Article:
On a typical day I would arrive at Sanofi at 7AM, settle in and decide what were my top priorities for that day. At 8AM we would have our daily department meeting where we would talk about any safety concerns, the status of any projects, and anything else that came up. Because every month we would have a new meeting leader, I was able to take on the role for the month of April. It was intimidating at first but with the support of my supervisor and co-workers I was able to adjust quickly and pick up on a lot of the terminology.

After our morning meeting I would continue to work on my assigned projects which varied from day to day.  One of my main priorities became leading a couple engineering studies so I had to ensure everything was set to perform the engineering studies. This meant making sure the protocol was written and approved, and that we had the support and materials we needed to execute the studies. I also communicated with the third party who was supporting us with one of the engineering studies to make sure they were completing the tests we needed them to perform, as well as ensuring the proposal they sent contained accurate information.

While the engineering studies were taking place, I was also supporting with other tasks like walking down and updating piping and instrumentation drawings, which quickly became one of my favorite things to do. Depending on the system or the equipment, I would find myself in the clean room, completely gowned up (coveralls, booties, etc.) or in the utility space with my hard hat and safety shoes.

What lessons have you learned on your first co-op that will benefit your next co-op?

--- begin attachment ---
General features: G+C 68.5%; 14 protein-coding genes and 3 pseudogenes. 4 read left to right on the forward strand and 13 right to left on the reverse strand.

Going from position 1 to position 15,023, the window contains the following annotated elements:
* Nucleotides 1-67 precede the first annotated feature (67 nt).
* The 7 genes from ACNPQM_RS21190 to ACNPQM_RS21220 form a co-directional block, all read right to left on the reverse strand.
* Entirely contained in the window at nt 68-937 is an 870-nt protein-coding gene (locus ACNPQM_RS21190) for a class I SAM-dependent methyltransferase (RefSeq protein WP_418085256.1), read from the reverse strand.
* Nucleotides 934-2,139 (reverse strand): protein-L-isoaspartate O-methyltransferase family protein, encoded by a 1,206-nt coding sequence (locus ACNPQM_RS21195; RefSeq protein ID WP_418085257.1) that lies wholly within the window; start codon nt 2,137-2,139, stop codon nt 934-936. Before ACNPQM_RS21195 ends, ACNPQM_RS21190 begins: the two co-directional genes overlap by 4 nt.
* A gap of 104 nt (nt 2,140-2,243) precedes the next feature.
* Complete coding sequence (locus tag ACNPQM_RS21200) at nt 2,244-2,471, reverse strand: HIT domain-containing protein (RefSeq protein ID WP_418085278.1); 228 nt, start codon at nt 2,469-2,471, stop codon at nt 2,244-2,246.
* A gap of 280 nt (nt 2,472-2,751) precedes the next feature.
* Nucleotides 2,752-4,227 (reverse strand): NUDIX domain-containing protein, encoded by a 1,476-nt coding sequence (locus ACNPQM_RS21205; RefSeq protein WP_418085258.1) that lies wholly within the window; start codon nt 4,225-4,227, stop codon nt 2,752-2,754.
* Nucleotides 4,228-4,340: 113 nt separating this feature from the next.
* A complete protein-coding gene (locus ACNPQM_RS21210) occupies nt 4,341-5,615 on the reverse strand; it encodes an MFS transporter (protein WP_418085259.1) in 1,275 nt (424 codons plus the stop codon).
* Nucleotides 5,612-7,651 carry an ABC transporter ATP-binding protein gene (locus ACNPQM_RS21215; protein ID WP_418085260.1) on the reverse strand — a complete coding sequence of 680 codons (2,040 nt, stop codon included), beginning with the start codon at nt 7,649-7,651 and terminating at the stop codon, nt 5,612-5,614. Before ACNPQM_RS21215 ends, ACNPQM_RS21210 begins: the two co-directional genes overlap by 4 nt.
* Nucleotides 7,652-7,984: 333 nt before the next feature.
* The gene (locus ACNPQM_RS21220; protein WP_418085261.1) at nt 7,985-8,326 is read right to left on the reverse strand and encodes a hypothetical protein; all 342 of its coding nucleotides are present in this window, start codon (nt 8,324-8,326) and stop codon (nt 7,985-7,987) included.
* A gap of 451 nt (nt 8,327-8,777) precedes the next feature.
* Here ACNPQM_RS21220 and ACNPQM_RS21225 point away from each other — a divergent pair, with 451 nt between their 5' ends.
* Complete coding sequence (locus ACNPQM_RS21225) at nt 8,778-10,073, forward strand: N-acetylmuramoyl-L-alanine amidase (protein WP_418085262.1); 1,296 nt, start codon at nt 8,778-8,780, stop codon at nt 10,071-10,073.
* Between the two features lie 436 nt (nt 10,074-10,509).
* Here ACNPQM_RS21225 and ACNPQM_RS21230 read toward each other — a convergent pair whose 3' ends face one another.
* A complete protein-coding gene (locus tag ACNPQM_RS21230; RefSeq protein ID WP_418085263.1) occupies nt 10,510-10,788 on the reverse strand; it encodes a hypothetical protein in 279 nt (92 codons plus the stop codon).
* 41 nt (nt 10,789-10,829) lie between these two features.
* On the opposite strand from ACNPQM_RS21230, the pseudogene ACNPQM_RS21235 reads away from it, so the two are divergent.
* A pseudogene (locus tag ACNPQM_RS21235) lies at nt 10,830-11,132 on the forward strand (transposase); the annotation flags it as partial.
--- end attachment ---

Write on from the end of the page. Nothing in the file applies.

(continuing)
One huge lesson I learned while being on co-op was that it’s okay to not know everything and to give yourself time to adjust to the new environment. Being new to the industry, it takes time to become comfortable with the terminology, equipment, and systems. When I first started at Sanofi I definitely had moments where I felt like I didn’t fit in because of my lacking level of expertise in the field. As I attended more meetings and met with the different people in my group, I found myself using that terminology not just in the field but in the documents I was writing as well.

What advice do you have for students during their first co-op search?

I would say one piece of advice that has followed me throughout my life is to always ask questions. If this is your first time stepping into the field, there are going to be things you are unsure about. Also, learn as much as you can. Take advantage of new opportunities, shadow different people, try new things, and be proactive.
Being on co-op is the best time to get a preview of what it’s like to work in a professional setting.